Online White Paper
“Explaining the Differences Among Financial Service Providers”
Explaining the Differences Among Financial Service Providers
A couple of decades ago there were four separate pillars of the financial industry – banking, trusts, Insurance and securities. Then the barriers came down. Long memories remember consumer finance companies objecting to banks being allowed to make consumer loans or mortgage lenders objecting to banks providing residential mortgages. Since banks were permitted into the securities business in 1987, mutual funds and discount brokerages have become commonplace. Today’s technology has spawned “robo advisors”, yet another choice for DYI investors. Services available among the participants overlap and are redundant. Even the words banks, trusts, insurance and securities have become close to meaningless to describe what a company does. The result of this homogenization is that most laymen cannot tell the difference among financial service providers. The result is that investors are not properly served, miss opportunities to succeed and take on unnecessary risk.
Beyond insurance contracts which are meant to cover off risks of various kinds, insurance companies also offer investment products which are sometimes included in whole life policies. These products are essentially mutual funds; called “segregated funds” when they are sold by an insurance company. They have various ‘bells & whistles’ attached to them, are expensive to own and the benefits can easily be duplicated at less cost by an experienced Portfolio Manager.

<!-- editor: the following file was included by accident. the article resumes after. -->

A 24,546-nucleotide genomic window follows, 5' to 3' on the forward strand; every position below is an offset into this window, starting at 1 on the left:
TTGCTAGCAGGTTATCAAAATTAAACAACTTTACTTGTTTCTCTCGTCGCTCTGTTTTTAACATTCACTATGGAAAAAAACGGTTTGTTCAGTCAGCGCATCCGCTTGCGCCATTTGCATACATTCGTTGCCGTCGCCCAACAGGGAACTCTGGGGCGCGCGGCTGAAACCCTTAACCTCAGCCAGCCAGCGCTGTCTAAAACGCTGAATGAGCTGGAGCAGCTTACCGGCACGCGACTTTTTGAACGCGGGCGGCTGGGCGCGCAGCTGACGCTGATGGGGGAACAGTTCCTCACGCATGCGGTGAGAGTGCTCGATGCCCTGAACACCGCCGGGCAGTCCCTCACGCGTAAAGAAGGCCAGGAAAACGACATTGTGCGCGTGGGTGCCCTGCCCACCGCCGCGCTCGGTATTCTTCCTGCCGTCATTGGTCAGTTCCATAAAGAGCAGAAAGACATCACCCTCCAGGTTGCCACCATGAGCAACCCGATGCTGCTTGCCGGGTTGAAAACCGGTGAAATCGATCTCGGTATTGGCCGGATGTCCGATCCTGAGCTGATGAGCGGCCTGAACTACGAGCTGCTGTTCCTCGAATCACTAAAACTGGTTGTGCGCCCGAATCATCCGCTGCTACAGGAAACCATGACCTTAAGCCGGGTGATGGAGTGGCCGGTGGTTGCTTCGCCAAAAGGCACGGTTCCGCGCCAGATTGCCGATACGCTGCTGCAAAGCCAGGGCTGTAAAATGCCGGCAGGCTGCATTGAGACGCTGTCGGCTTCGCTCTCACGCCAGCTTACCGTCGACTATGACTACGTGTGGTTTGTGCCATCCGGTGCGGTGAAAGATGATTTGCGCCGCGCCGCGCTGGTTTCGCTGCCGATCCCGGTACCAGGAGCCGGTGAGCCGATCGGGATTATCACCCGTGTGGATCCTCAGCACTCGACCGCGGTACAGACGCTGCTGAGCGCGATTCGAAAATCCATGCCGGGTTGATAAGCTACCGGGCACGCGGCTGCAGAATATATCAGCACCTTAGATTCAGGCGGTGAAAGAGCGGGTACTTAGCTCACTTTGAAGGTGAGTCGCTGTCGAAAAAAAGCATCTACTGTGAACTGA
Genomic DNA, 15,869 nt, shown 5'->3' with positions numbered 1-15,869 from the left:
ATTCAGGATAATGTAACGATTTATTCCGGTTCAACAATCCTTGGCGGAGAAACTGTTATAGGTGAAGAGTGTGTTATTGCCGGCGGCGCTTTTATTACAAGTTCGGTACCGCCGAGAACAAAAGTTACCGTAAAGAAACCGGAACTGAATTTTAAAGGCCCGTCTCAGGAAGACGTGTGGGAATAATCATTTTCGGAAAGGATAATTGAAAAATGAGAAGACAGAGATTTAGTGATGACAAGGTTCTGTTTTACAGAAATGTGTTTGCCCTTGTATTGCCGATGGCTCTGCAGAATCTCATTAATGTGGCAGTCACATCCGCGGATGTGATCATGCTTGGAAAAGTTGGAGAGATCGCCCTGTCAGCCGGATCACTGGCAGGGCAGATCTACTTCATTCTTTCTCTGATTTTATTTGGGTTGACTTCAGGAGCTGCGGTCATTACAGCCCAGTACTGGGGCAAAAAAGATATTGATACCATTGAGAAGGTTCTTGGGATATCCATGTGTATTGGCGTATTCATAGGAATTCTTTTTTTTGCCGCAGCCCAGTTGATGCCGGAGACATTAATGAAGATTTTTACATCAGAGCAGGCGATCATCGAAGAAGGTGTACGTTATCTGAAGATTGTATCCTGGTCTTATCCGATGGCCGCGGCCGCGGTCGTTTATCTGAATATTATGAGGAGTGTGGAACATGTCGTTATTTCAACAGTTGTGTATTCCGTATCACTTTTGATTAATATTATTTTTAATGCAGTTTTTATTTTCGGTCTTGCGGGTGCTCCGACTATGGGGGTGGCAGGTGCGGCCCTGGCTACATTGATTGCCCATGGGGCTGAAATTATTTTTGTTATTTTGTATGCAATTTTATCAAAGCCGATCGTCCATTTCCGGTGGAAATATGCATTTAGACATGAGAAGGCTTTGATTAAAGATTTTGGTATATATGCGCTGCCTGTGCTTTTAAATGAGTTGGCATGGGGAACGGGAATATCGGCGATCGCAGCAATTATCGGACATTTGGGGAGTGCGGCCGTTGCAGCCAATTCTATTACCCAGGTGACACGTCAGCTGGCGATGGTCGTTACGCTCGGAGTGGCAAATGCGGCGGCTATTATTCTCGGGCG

Banks are deposit taking and lending institutions and mortgage originators which have entered the investment business by purchasing pure investment firms. Most of the large investment firms are now owned by the large Canadian banks. In addition, most front line bank employees are required to take a short course on the sale of their own bank owned mutual funds.
Mutual Fund Dealers
These funds are sold by dealers who earn commissions on their sales and are regulated by the Mutual Fund Dealers Association. They are most suitable for smaller accounts not yet large enough for proper diversification. Many investors pool their money with others and share in a professionally managed large portfolio of securities. Mutual funds are sold under a prospectus which describes the fund’s objectives and the fees and expenses to be paid by the fund holders. This is referred to as the management expense ratio which usually runs between 1¾ and 3%. The fee is deducted from the fund holder’s account before any returns are distributed and is not tax-deductible.